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The Guilfordian

The student news site of Guilford College

The Guilfordian

The student news site of Guilford College

The Guilfordian

Goofordian: DBAG protesters campaign against worldwide stupidity

Disclaimer: This story is a part of our April Fool’s edition, the Goofordian. This story was created by Guilfordian staff and is not based in fact.

Git (noun): a silly, incompetent or childish person.

See also: the source of the world’s problems.

That is the message the organizers of the first global “Don’t Be a Git!” rally are sending to leaders around the globe. To be held April 15-18 in the U.K., DBAG attendees will call for everyone to, quite simply, stop being gits.

“I don’t know why anybody hasn’t done this before,” said DBAG organizer and former Oxford University professor Allison Gross. “Why hold separate protests for global warming and the like when you can just hold one big one?”

The rally will be held in a field outside the small English village of Gittisham, about 50 miles south of Bristol. The small village’s roughly 500 residents have already begun preparations for crowds anticipated to number in the hundreds of thousands.

“It’s like Woodstock, only British,” said local shopkeeper Andrew Bartin as he boarded up the windows of his tea shop. “No, it’s more like the Bolsheviks in Russia. F—ing hippies.”

Gross and Guilford College alumnus Walter Lesly ’68 came up with the idea while Lesly was in London writing a book on Islamophobia. A chance meeting in a pub last year sowed the seeds for the event.

“The bartender gave me some disgusting swill instead of the craft beer I ordered, so I called him a git, among other things,” said Gross. “Walter was sitting next to me and asked what a git was. So we started talking about gits and came up with DBAG.”

Almost half a million people have already pre-registered for the event, paying the $1,000 fee for pitching a tent. Registrations have come from far-flung places such as Limbang, Brunei and High Point, N.C.

Dozens of Guilford students have signed up together as well.

“Man, I’m like, totally pumped,” said senior Burd Isabel, who helped organize the trip. “We’re going to, like, totally change the world. It’s pretty radical, you know?”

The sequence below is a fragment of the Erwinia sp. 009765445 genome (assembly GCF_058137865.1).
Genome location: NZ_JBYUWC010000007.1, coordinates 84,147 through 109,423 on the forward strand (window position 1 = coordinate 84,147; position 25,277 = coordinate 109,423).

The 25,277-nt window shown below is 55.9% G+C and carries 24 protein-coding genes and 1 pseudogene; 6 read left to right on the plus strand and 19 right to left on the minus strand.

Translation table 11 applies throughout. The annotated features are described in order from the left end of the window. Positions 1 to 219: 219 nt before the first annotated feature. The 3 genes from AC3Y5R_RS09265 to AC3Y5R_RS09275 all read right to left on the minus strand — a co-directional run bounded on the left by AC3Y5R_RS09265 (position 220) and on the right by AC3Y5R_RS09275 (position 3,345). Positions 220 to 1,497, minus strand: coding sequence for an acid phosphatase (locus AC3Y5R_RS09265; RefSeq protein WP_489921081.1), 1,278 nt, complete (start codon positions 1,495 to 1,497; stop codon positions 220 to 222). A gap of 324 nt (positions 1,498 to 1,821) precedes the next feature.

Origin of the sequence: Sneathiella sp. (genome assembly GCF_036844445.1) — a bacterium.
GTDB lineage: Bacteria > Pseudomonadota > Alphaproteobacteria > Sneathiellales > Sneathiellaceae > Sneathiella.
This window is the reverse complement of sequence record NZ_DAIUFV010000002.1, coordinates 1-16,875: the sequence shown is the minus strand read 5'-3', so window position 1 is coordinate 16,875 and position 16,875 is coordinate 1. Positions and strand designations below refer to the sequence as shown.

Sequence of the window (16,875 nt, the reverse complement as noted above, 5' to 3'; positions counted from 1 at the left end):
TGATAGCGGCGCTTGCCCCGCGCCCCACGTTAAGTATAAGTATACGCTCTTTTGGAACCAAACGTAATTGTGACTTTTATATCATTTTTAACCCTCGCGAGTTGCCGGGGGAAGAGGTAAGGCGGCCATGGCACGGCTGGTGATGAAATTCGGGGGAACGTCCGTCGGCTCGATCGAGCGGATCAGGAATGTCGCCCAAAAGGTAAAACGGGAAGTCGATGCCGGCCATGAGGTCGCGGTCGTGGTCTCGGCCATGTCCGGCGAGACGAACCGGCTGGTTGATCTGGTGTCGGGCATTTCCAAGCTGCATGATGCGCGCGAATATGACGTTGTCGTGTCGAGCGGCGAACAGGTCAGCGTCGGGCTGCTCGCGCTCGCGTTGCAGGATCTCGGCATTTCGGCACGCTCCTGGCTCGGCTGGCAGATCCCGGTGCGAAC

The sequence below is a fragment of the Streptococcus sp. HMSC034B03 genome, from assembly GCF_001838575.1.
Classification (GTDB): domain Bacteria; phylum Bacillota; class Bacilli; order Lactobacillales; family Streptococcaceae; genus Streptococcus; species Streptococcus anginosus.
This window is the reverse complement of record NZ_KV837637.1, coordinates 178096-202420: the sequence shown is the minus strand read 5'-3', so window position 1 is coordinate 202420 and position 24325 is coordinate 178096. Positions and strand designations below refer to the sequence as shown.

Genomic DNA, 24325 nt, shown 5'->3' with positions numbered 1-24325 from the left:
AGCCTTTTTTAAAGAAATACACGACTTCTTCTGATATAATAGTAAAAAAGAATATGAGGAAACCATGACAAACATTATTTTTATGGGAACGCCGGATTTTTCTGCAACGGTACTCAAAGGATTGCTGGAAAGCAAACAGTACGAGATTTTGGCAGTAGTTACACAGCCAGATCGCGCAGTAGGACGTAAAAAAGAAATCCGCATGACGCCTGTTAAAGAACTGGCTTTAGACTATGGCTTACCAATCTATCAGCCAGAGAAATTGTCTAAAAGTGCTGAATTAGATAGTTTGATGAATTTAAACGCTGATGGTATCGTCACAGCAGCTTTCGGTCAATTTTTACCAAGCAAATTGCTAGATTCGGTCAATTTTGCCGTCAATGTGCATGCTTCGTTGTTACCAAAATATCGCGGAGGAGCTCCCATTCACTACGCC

Several faculty members have already cancelled classes so they can go.

“It will be like the sixties all over again,” said Associate Professor of English Thomas Rymer, who remembers leaving school to attend Woodstock in 1969. “Officially, there won’t be the same level of drug usage as in White Lake. But if someone — I don’t know who — sneaks some in, we’ll see what happens.”

Many DBAG participants credit its popularity with its easy to understand and widely applicable message.

“The only people who don’t get it are the Americans,” said Gross. “They keep asking, ‘What’s a git?’ Everyone else in the world knows exactly who we’re talking about.”

The rapid spread of the word about DBAG through Tinder and Snapchat has caught the attention of world leaders.

“Count me in,” said Pope Francis during a press conference while wearing a tie-dye cassock. “Gits just get my goat.”

In the U.K., DBAG has become a social phenomenon. Minister Matty Groves recently introduced a bill in the House of Commons to ban being a git.

“It turns out ‘git’ is considered unparlimentary language,” said Groves. “So, the act’s full name is ‘An act to prohibit the state of being a certain-derogatory-term-that-we-can’t-say-in-Parliament-but-feel-we-need-to-make-a-law-about-anyway.’”

However, not everyone has been so supportive.

“How did you get this number?” said President Barack Obama.

American conservative media figures have taken to making fun of the event as well.

“Who creates an event called DBAG?” said Rush Limbaugh on his radio show, The Rush Limbaugh Show. “Next thing you know, they’ll be taking away our guns, money and booze because we’re ‘gits,’ whatever that means.”

However, Gross and Lesly remain optimistic that Americans will turn out in droves.

“It’ll be just like the commune I joined after Guilford,” said Lesly. “We’ll all live in peace and harmony, free of gits.”

Isabel reminds students that they can still sign up for the trip in the lobby of Founders Hall between 11:00 a.m. and 1:00 p.m. on April 6.

“It’s going to be a totally crazy experience,” said Isabel. “Like, we’re going to sleep in a tent, you know?”

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